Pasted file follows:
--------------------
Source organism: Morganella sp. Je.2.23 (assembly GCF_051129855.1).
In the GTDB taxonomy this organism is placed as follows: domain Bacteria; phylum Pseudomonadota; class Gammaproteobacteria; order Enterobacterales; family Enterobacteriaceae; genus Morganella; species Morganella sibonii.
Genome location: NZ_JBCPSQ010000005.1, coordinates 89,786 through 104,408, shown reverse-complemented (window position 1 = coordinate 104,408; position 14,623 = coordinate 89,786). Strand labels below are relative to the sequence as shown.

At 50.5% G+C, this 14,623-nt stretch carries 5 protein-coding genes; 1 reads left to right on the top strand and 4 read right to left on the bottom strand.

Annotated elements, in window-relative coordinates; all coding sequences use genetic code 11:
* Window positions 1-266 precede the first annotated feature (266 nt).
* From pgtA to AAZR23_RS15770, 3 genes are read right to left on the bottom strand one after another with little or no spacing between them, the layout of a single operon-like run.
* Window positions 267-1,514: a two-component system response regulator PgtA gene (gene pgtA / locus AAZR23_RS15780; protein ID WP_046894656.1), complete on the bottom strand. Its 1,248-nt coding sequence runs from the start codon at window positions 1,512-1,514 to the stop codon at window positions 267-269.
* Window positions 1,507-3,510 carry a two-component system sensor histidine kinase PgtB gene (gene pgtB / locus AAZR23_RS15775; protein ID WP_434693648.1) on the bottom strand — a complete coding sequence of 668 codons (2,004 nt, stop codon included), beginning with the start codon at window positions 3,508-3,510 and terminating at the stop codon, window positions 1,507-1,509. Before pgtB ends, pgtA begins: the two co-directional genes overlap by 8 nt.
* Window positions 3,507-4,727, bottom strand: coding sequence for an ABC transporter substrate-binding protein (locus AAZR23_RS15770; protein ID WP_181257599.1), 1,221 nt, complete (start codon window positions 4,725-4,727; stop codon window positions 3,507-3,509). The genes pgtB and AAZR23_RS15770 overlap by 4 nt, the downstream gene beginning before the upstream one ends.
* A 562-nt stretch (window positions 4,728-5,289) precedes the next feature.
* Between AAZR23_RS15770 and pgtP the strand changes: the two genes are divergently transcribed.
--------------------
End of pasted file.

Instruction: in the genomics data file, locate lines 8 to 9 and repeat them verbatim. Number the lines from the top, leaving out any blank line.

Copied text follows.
* Window positions 267-1,514: a two-component system response regulator PgtA gene (gene pgtA / locus AAZR23_RS15780; protein ID WP_046894656.1), complete on the bottom strand. Its 1,248-nt coding sequence runs from the start codon at window positions 1,512-1,514 to the stop codon at window positions 267-269.
* Window positions 1,507-3,510 carry a two-component system sensor histidine kinase PgtB gene (gene pgtB / locus AAZR23_RS15775; protein ID WP_434693648.1) on the bottom strand — a complete coding sequence of 668 codons (2,004 nt, stop codon included), beginning with the start codon at window positions 3,508-3,510 and terminating at the stop codon, window positions 1,507-1,509. Before pgtB ends, pgtA begins: the two co-directional genes overlap by 8 nt.